I wish I’d known that there’s two stages of romantic love. One is the in love experience, in which the emotions push you along, and then there’s the more intentional stage, which we’re talking about today in the Five Love Languages, where you have to learn how to keep emotional love alive by speaking each others’ love language. So, for singles, I would say, if you can acquaint yourselves with this Love Language concept, and then read this book on things I wish I’d known, I think it’ll give you ideas on what you need to be talking about when you do get in a dating relationship. Or if you’re already in a dating relationship, it will give you an idea of the kind of topics the two of you need to discuss, and the issues and things you need to learn on the road to getting married.

JASON HARTMAN: Very good points. And with that, and more about how someone discovers it, or discovers those things in that partner? I mean, is this a disqualifier in any sense, Gary? Or is it just a better relating tool? Or do sometimes you find that maybe, you know, a couple doesn’t relate? I mean, people have their different languages and so forth, but do they ever just not work, in your eyes? Or can any relationship work, if it’s worth it?

DR. GARY CHAPMAN: Yeah, I don’t think so. I think—now, obviously if their #1—that is, their primary Love Language—their #1 out of the 5, is your #5—that is, it means almost nothing to you—then you will have a learning curve. But the good news is, you can learn to speak these languages. Let’s face it. Most of us did not grow up hearing and speaking these five languages. We perhaps learned one or two of them, and that’s what we speak. So let’s say, if words of affirmation did not come easily to you; you didn’t receive a lot of words of affirmation, you’re not motivated to do that, it doesn’t—you know, you just—it’s very meaningless to you, and then you find out that the person that you’re dating, or the person you’re married, that that’s their primary language? Well, you’re gonna have to work at it. It’s going to be a learning curve. I usually suggest, get you a notebook, start writing down things you admire about the person, things you like about them. Listen to people, other people, as they share comments, and you hear those comments. Maybe when you read a book, or listen to television and so forth, write down positive statements you hear people say. Stand in front of the mirror, read those things out loud so you hear yourself saying them, pick out one of them, walk in the room where they are, and say it! You know? You break the silence. And the second time it’s easier. The third time it’s easier. You can learn to speak words of affirmation even if you didn’t grow up receiving that Love Language.

JASON HARTMAN: What is the love tank?

DR. GARY CHAPMAN: [LAUGHTER]. I use that concept, Jason, simply to give people a visual image. You know? An automobile has a gasoline tank, and if the gasoline tank is full, it’s gonna operate fine. If the gasoline tank is empty, the car’s not going to operate. And I like to say that we have an emotional love tank, and if the love tank is full—that is, we genuinely feel loved by the other person—the relationship moves along in a positive way. But if the love tank is empty—you don’t feel loved by that person—then the relationship begins to get shaky. And essentially, eventually, if you don’t do anything about it, the relationship will die. Because if a relationship does not have a sense of love, a measure of emotional love, the relationship goes downhill.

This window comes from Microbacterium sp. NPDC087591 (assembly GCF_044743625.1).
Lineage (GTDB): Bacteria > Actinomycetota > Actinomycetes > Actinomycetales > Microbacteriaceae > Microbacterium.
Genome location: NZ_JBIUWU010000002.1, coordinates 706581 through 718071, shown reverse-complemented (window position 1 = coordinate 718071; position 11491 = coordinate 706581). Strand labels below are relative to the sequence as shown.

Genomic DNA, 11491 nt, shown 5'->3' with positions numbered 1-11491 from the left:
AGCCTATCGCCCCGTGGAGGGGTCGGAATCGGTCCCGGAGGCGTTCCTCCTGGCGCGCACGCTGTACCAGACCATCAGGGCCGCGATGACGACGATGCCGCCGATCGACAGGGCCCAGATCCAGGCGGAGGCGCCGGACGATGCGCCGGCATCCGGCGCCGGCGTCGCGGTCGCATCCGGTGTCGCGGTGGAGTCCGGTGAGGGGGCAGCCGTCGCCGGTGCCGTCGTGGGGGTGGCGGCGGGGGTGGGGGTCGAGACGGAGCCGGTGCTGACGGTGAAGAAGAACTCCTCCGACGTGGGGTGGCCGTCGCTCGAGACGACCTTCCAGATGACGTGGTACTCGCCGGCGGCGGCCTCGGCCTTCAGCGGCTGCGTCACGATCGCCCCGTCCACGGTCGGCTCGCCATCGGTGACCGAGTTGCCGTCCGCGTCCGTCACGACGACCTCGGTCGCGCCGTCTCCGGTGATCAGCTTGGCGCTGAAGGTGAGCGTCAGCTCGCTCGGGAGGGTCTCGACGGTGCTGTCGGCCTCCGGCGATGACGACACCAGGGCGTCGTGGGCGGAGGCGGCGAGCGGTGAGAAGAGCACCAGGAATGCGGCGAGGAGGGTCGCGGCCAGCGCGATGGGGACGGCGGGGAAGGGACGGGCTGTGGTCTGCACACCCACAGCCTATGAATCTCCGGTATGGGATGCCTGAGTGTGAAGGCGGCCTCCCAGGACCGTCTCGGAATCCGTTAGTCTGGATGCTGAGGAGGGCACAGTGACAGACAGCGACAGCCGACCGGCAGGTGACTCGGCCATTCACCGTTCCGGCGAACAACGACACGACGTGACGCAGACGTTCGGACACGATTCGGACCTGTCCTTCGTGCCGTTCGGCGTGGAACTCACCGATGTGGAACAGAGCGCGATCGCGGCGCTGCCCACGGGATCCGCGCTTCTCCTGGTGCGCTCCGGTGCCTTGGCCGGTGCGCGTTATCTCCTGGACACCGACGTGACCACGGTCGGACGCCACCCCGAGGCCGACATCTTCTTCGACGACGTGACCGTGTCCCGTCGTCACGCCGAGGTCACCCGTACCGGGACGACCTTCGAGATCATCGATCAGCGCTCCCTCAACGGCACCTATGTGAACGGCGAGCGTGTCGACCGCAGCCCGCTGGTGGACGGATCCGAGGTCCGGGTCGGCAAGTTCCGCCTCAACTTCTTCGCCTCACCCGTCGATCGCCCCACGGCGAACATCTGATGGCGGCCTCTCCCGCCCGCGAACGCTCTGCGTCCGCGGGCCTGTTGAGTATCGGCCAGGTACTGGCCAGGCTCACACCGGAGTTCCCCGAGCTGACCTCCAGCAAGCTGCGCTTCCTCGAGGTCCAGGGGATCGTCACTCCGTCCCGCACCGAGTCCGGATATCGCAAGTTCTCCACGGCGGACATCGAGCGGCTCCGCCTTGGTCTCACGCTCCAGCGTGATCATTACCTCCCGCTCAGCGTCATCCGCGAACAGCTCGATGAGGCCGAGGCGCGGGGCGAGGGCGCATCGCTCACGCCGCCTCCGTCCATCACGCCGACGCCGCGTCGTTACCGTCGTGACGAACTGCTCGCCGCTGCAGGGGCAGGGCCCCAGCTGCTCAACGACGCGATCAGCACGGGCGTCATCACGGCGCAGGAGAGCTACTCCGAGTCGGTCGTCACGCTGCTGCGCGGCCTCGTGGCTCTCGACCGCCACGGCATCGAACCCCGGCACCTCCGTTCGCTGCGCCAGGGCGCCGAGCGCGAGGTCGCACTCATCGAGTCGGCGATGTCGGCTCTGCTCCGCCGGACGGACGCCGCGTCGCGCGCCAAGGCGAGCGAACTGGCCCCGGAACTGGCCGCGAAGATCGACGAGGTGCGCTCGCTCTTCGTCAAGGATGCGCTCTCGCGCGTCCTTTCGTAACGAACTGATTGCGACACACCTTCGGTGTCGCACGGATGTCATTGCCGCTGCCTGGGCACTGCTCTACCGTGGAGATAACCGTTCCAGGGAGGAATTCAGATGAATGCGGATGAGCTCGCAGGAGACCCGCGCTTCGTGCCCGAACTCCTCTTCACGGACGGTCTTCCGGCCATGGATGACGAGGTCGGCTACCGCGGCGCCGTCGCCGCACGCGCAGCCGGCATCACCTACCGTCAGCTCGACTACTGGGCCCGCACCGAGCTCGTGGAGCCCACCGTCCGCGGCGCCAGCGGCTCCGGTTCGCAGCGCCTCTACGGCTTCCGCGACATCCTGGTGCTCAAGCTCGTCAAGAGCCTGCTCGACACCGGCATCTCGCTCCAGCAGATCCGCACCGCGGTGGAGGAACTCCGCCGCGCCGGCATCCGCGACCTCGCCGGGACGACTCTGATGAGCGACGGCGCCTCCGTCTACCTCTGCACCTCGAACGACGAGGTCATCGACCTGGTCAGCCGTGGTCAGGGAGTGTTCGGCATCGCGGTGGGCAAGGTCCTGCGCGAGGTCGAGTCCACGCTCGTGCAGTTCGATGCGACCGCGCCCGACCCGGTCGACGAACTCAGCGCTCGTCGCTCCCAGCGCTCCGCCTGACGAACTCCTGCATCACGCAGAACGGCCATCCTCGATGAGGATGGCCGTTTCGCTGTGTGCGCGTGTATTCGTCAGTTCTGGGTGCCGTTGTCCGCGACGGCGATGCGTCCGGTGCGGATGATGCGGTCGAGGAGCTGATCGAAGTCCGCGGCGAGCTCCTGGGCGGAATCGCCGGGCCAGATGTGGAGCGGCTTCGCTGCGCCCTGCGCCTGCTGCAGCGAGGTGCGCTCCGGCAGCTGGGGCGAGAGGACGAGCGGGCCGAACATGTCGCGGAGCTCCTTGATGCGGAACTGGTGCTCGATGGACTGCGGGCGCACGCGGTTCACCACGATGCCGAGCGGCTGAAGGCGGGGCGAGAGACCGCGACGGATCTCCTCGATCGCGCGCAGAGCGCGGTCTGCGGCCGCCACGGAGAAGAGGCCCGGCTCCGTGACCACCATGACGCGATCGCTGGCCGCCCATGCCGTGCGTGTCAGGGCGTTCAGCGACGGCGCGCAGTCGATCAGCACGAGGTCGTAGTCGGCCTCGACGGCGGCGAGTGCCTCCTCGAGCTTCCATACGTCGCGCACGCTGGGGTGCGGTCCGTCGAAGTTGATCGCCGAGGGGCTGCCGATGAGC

JASON HARTMAN: My ex-girlfriend Lynn is the person who actually introduced me to your work about two years ago, maybe. And I believe she mentioned something, Gary, about a time frame of two years. What was that about? Was she correct in mentioning that?

DR. GARY CHAPMAN: Yeah, it’s based on the research that was done by Dorothy Tennov, Bridgeport, Connecticut. She did a long-term study on the in love experience; that is, this euphoric stage of a love relationship where you see the person as just being absolutely incredibly wonderful, you don’t see the negative things that are there, you’re just pushed along by these euphoric emotions. It’s something you’ve never felt before, or you’ve seldom felt before, and you just know that you’re gonna be happy if you can be with this person forever. We call it falling in love, or being in love. And her study indicated that the average lifespan of that heightened emotion is two years. And so, consequently, most people date at least two years before they get married, so when they get married, or soon after they get married, they tend to come down off the high. Now, some people blame marriage on that.

JASON HARTMAN: Right, the honeymoon is over.

DR. GARY CHAPMAN: It was better before we got married, you know. It has nothing to do with whether you get married or don’t get married. You will come down off the high whether you marry or don’t marry. So, that’s what she was talking about. And that’s why—here’s what happens, Jason, a lot of times in a dating relationship. A couple will be attracted to each other, they start dating, they become obsessed with each other, they feel loved by each other, and things just go along really, really wonderful, and then the two years pass, and they begin to come down off the high, and they don’t have those feelings, and they start thinking well, maybe this is not the right one for me. You know, I don’t feel like I used to feel. Well, if you understand this, you know that what’s happening is very natural and very normal. Now, what happens most of the time, when people don’t understand this, they bail out on that relationship. They get out of that relationship.